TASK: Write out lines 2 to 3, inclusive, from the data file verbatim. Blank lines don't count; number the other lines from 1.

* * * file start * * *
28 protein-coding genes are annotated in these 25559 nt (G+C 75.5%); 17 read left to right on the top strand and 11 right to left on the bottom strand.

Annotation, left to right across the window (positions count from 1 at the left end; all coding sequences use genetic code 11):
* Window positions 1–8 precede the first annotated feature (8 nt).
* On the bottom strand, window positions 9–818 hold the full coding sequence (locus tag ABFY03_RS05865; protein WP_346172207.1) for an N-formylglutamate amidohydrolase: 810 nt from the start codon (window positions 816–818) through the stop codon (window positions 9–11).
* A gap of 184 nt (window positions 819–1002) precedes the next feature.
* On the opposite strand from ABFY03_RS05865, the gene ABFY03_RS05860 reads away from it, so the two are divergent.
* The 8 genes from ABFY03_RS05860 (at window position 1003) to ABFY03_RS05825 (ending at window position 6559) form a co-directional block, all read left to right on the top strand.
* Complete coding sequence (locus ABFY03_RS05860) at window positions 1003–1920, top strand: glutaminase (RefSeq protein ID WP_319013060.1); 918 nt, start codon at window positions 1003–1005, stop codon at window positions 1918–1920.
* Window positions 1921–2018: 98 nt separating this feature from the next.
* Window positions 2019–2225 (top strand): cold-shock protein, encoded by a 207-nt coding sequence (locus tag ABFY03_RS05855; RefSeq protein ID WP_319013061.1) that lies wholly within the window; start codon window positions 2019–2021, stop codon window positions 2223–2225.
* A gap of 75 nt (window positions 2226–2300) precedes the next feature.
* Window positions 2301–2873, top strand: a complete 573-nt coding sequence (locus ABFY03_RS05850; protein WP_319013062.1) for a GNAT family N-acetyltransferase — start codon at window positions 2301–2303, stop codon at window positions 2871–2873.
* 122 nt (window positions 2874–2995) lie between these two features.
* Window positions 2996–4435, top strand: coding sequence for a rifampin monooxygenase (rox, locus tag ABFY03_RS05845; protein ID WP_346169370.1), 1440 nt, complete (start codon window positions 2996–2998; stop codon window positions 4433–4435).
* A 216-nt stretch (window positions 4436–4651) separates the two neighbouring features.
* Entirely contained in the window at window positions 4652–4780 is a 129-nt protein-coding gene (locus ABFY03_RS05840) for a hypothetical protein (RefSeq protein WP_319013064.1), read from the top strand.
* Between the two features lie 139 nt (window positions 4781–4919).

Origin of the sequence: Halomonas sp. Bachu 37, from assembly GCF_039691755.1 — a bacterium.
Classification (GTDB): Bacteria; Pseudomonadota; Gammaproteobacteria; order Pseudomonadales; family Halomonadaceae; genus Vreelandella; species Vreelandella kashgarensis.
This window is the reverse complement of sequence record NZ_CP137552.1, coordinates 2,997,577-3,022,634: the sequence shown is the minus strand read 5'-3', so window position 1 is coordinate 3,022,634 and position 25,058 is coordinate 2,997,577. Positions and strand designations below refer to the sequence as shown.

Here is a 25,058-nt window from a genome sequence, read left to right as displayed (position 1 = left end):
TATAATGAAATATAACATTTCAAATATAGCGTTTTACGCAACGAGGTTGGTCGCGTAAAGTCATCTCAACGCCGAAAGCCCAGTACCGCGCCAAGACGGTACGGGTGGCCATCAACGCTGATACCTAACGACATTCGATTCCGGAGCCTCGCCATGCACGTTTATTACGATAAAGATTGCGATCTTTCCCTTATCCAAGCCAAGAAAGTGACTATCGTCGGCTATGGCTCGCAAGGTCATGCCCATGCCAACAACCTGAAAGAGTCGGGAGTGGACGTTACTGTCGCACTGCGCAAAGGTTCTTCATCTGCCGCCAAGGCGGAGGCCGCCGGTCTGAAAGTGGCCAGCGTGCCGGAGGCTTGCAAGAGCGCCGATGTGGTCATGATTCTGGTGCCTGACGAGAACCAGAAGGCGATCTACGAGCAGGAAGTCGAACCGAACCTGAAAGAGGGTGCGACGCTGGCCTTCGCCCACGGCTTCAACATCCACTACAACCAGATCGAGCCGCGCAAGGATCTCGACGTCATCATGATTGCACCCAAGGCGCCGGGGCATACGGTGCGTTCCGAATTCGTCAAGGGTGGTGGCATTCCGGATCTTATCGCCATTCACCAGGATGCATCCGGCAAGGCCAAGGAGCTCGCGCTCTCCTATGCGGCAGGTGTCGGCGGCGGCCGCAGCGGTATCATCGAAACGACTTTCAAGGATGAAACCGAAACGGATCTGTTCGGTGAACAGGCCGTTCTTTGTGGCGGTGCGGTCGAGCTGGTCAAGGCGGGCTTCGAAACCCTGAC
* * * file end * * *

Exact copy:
Annotation, left to right across the window (positions count from 1 at the left end; all coding sequences use genetic code 11):
* Window positions 1–8 precede the first annotated feature (8 nt).